American Indians Have a Higher Risk of Sjögren's Syndrome and More Disease Activity Than European Americans and African Americans

R. Hal Scofield, Rohan Sharma, Nathan Pezant, Jennifer A. Kelly, Lida Radfar, David M. Lewis, C. Erick Kaufman, Sarah Cioli, Judy Harris, Kiely Grundahl, Nelson L. Rhodus, Daniel J. Wallace, Michael H. Weisman, Swamy Venuturupalli, Michael T. Brennan, Kristi A. Koelsch, Christopher J. Lessard, Courtney G. Montgomery, Kathy L. Sivils, Astrid Rasmussen

Research output: Contribution to journalArticlepeer-review

8 Scopus citations


Objective: To describe the clinical and serologic manifestations of Sjögren's syndrome (SS) in ethnic groups of the US. Methods: This was a cross-sectional study of 648 patients with primary SS: 20 African American (AA), 164 American Indian (AI), 426 European American (EA), and 38 patients of other races evaluated in a multidisciplinary Sjögren’s International Collaborative Clinical Alliance research clinic. Results: AA subjects comprised 3.1% of the SS cohort, much lower than the percentage of AA in the state of Oklahoma (P = 3.01 × E – 05), the US (P = 2.24E – 13), or a systemic lupus erythematosus (SLE) cohort at the same institution (P = 4.26 × 10E – 27). In contrast, the percentage of AI in the SS cohort (25.3%) was much higher than expected (P = 3.17E – 09 versus SLE cohort, P = 6.36 – 26 versus Oklahoma, and P = 8.14E – 96 versus US population). The SS classification criteria were similar between AA and EA, but subjects of AI ancestry had lower rates of abnormal tear and salivary flow, as well as anti-Ro/SSA and anti-La/SSB antibodies. Paradoxically, AI had higher levels of disease activity (mean ± SD European League Against Rheumatism Sjögren's Syndrome Disease Activity Index score 3.77 ± 4.78) in comparison to EA (2.90 ± 4.12; P = 0.011) and more extraglandular manifestations affecting mainly the articular and glandular domains. Meanwhile, AA patients were characterized by higher rates of hypergammaglobulinemia (odds ratio [OR] 1.39 [95% confidence interval (95% CI) 1.39–8.65]; P = 0.01), elevated erythrocyte sedimentation rate (ESR) (OR 3.95 [95% CI 1.46–9.95]; P = 0.009), and parotid enlargement (OR 4.40 [95% CI 1.49–13.07]; P = 0.02). Conclusion: AI are affected at high rates with SS but present with few classical features, potentially preventing timely diagnosis. In contrast to SLE, SS is infrequent and not more severe among AA, but the triad of hypergammaglobulinemia, increased ESR, and parotid enlargement warrants extra vigilance for lymphomagenesis.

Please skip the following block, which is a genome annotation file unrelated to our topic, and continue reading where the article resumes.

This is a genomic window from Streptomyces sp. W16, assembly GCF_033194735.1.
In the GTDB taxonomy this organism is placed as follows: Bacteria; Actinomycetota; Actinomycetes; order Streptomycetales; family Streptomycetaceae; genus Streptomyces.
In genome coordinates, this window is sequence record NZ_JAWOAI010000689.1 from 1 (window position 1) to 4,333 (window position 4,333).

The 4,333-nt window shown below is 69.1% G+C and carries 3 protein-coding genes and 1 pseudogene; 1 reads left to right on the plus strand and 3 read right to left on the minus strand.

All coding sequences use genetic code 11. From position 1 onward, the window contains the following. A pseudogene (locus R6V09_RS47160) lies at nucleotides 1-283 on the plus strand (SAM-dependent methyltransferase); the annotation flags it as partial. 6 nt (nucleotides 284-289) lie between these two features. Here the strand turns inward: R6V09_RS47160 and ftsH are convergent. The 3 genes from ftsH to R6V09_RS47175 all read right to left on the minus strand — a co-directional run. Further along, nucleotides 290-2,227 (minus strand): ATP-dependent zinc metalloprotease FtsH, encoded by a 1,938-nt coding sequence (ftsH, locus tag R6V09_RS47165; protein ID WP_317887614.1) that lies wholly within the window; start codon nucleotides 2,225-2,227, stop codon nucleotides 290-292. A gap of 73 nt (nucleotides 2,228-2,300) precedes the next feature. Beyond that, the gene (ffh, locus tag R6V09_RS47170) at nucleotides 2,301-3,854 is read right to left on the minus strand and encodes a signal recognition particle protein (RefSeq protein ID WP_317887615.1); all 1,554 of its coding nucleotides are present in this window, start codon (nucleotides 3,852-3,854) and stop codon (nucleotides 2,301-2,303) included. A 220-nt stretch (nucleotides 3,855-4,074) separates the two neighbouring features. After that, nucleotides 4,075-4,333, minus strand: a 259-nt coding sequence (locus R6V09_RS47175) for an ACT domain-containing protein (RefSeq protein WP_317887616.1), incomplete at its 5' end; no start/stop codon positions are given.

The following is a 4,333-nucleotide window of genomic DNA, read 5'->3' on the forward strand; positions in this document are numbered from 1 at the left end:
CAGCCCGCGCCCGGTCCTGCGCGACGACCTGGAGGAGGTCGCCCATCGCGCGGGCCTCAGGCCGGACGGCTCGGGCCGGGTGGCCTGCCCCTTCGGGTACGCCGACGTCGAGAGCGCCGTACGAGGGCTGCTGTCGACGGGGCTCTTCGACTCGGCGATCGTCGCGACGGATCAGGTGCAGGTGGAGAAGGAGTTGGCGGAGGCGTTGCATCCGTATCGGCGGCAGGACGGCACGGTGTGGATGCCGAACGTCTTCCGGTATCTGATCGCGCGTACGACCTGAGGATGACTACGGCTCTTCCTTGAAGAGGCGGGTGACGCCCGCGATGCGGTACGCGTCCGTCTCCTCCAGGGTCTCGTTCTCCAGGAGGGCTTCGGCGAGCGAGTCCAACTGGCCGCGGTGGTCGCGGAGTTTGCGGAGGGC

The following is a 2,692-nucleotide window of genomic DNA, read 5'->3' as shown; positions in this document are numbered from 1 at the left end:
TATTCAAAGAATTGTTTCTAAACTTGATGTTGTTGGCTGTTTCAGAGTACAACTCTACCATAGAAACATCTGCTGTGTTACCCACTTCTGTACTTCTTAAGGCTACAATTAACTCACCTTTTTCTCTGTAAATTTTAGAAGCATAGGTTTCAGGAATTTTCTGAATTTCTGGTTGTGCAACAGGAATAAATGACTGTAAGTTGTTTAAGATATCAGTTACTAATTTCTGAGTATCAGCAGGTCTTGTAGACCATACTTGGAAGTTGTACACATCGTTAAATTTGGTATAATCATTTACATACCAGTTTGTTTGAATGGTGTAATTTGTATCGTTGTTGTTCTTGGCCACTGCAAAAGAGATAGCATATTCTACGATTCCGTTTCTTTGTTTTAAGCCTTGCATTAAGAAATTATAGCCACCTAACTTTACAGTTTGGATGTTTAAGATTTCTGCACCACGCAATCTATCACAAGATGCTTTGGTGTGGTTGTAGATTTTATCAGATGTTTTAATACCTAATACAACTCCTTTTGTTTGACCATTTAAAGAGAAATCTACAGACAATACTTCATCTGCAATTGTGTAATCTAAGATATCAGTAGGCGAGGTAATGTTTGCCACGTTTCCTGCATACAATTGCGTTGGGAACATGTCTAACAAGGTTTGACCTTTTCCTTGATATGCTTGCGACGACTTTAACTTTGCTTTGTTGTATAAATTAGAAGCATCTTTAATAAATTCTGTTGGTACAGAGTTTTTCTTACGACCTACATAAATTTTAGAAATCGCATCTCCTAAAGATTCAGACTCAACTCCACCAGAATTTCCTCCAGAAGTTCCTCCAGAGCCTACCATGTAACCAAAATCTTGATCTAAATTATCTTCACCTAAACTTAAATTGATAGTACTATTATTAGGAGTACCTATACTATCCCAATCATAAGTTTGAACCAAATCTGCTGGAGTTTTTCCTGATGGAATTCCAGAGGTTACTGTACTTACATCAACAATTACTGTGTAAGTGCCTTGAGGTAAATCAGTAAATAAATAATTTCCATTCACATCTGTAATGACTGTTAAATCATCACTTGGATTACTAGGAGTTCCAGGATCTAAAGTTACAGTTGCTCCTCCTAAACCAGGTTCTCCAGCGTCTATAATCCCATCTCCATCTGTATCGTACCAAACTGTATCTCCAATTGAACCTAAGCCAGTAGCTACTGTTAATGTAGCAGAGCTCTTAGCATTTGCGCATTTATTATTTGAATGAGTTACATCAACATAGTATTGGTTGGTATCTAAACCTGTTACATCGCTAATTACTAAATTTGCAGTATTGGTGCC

Original languageEnglish (US)
Pages (from-to)1049-1056
Number of pages8
JournalArthritis Care and Research
Issue number8
StatePublished - Aug 1 2020

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© 2019, American College of Rheumatology


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